If You Get Migraines, Your Risk of This Heart Condition Doubles

These headaches can affect your overall health, studies show.

If you suffer from migraines, you know just how debilitating they can be. Now studies are revealing surprising new links between these severe headaches and other health conditions. In particular, one study suggests that people who experience migraines are more likely to develop a serious—and potentially life threatening—heart condition. Read on to find out how migraines could be putting your heart at increased risk, and what you can do about it.

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If you get migraines, your heart attack risk may double, a new study says.

Young black woman having migraine
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Studies have already established that people who experience migraines—especially migraines with aura (MA)—are at an increased risk for stroke. Building on this research, a 2016 study published in the British Medical Journal (BMJ) sought to better understand the full range of heart conditions that might be associated with migraines.

Using data from 115,541 women between the ages of 25 and 42 who were free of angina and cardiovascular disease (CVD) at baseline, the team determined that migraines were associated with an increased risk for major CVD, and more specifically, heart attack. Corroborating research estimates that recurring migraines may even double the risk.

The BMJ study authors noted that besides making a heart attack more likely, migraines also make "cardiovascular mortality" more likely—in other words, death from a cardiac episode.

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Women aren't the only ones at heightened risk.

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The BMJ study (and several others) included only female subjects, probably because women are three times more likely to experience migraines compared with men. However, experts say men and women may be at equally heightened risk of a cardiovascular event if they experience repeated migraines with aura. "Although many prior studies have demonstrated increased risks in women with migraine with aura, an emerging body of evidence is showing similar risks in men," says a 2008 study published in the medical journal Current Atherosclerosis Reports.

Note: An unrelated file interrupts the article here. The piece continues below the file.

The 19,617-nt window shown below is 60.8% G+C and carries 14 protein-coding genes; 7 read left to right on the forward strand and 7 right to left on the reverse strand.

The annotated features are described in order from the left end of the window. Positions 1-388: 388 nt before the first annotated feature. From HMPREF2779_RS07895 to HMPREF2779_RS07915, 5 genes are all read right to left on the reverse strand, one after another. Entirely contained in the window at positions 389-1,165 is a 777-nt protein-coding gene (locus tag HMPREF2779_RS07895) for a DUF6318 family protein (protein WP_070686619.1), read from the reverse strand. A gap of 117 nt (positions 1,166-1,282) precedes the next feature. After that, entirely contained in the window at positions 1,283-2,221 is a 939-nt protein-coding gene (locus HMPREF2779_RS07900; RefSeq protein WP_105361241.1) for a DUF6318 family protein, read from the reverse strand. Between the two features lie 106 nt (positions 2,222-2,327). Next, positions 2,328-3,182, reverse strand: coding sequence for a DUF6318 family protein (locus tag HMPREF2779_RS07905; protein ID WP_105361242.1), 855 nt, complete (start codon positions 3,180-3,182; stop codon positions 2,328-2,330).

However, one possible compounding risk factor affects women only: taking oral contraceptives. For this reason, women who have repeatedly experienced migraines with aura may wish to speak with their doctor about alternative forms of birth control, the study suggests.

Researchers are working to understand what's behind this link.

doctor is using a stethoscope listen to the heartbeat of the elderly patient.
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Experts from the American Migraine Foundation (AMF) say there is "strong evidence that migraine increases the risk of heart disease, such as myocardial infarction (heart attacks) and angina." (Angina is chest pain that's caused by reduced blood flow to the heart.) However, they are still working to understand the exact relationship between migraine and coronary conditions.

"The mechanisms are unknown, but likely involve inflammation, coagulation, and dysfunction of endothelial lining of the arteries," says the health organization.

A 2018 study published in the journal Cephalalgia found that women who suffer from migraine headaches have a higher risk of developing hypertension, or high blood pressure, than those who do not. Since high blood pressure is a known risk factor for heart attack, this may further contribute to the heightened risk.

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Doing this can help lower your heart attack risk.

Older couple exercising lifting weights
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Experts do not yet know whether treating or preventing migraines may lower your chances of developing cardiovascular disease or having a heart attack. "Ultimately, it will be important to determine whether MA is a modifiable risk factor for CVD and if preventive medications for migraine or anti-platelet therapy might reduce the risk of CVD in patients with MA," says a 2009 study published in the journal Neurology.

Until we know more, experts recommend that people who experience migraines—especially those who see an aura—focus on factors they do have control over, and which have been proven to help with heart health. These include refraining from tobacco use, maintaining a healthy diet, and getting regular exercise. It's also important to manage your blood pressure, blood sugar, cholesterol, and stress levels.

If you experience repeated migraines—especially migraines with aura—speak with your neurologist or other healthcare professional about the impact this could have on your overall health.

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Lauren Gray
Lauren Gray is a New York-based writer, editor, and consultant. Read more
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